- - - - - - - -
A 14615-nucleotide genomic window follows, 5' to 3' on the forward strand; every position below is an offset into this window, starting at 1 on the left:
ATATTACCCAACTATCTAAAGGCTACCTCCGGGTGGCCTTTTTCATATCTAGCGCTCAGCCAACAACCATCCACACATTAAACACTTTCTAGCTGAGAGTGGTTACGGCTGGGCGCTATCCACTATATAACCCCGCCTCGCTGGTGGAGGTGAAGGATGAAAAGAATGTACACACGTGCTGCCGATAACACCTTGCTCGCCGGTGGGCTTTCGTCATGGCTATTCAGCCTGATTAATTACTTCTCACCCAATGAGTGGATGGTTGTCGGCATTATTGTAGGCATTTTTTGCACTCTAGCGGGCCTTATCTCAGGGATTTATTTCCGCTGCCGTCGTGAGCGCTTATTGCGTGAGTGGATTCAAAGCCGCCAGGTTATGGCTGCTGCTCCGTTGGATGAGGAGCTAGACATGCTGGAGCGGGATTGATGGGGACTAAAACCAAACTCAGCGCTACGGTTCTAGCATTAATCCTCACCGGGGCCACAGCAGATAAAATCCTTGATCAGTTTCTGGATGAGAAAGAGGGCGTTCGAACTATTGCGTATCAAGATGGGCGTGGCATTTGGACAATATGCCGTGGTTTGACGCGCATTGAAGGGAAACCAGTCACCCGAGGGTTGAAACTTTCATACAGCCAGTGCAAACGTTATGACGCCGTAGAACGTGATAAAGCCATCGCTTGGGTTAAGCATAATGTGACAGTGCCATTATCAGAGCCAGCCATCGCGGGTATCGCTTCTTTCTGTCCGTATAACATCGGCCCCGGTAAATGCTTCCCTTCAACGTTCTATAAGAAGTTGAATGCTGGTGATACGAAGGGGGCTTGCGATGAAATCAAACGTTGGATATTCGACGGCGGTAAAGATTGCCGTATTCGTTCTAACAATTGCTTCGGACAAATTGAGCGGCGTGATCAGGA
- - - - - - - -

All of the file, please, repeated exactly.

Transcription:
A 14615-nucleotide genomic window follows, 5' to 3' on the forward strand; every position below is an offset into this window, starting at 1 on the left:
ATATTACCCAACTATCTAAAGGCTACCTCCGGGTGGCCTTTTTCATATCTAGCGCTCAGCCAACAACCATCCACACATTAAACACTTTCTAGCTGAGAGTGGTTACGGCTGGGCGCTATCCACTATATAACCCCGCCTCGCTGGTGGAGGTGAAGGATGAAAAGAATGTACACACGTGCTGCCGATAACACCTTGCTCGCCGGTGGGCTTTCGTCATGGCTATTCAGCCTGATTAATTACTTCTCACCCAATGAGTGGATGGTTGTCGGCATTATTGTAGGCATTTTTTGCACTCTAGCGGGCCTTATCTCAGGGATTTATTTCCGCTGCCGTCGTGAGCGCTTATTGCGTGAGTGGATTCAAAGCCGCCAGGTTATGGCTGCTGCTCCGTTGGATGAGGAGCTAGACATGCTGGAGCGGGATTGATGGGGACTAAAACCAAACTCAGCGCTACGGTTCTAGCATTAATCCTCACCGGGGCCACAGCAGATAAAATCCTTGATCAGTTTCTGGATGAGAAAGAGGGCGTTCGAACTATTGCGTATCAAGATGGGCGTGGCATTTGGACAATATGCCGTGGTTTGACGCGCATTGAAGGGAAACCAGTCACCCGAGGGTTGAAACTTTCATACAGCCAGTGCAAACGTTATGACGCCGTAGAACGTGATAAAGCCATCGCTTGGGTTAAGCATAATGTGACAGTGCCATTATCAGAGCCAGCCATCGCGGGTATCGCTTCTTTCTGTCCGTATAACATCGGCCCCGGTAAATGCTTCCCTTCAACGTTCTATAAGAAGTTGAATGCTGGTGATACGAAGGGGGCTTGCGATGAAATCAAACGTTGGATATTCGACGGCGGTAAAGATTGCCGTATTCGTTCTAACAATTGCTTCGGACAAATTGAGCGGCGTGATCAGGA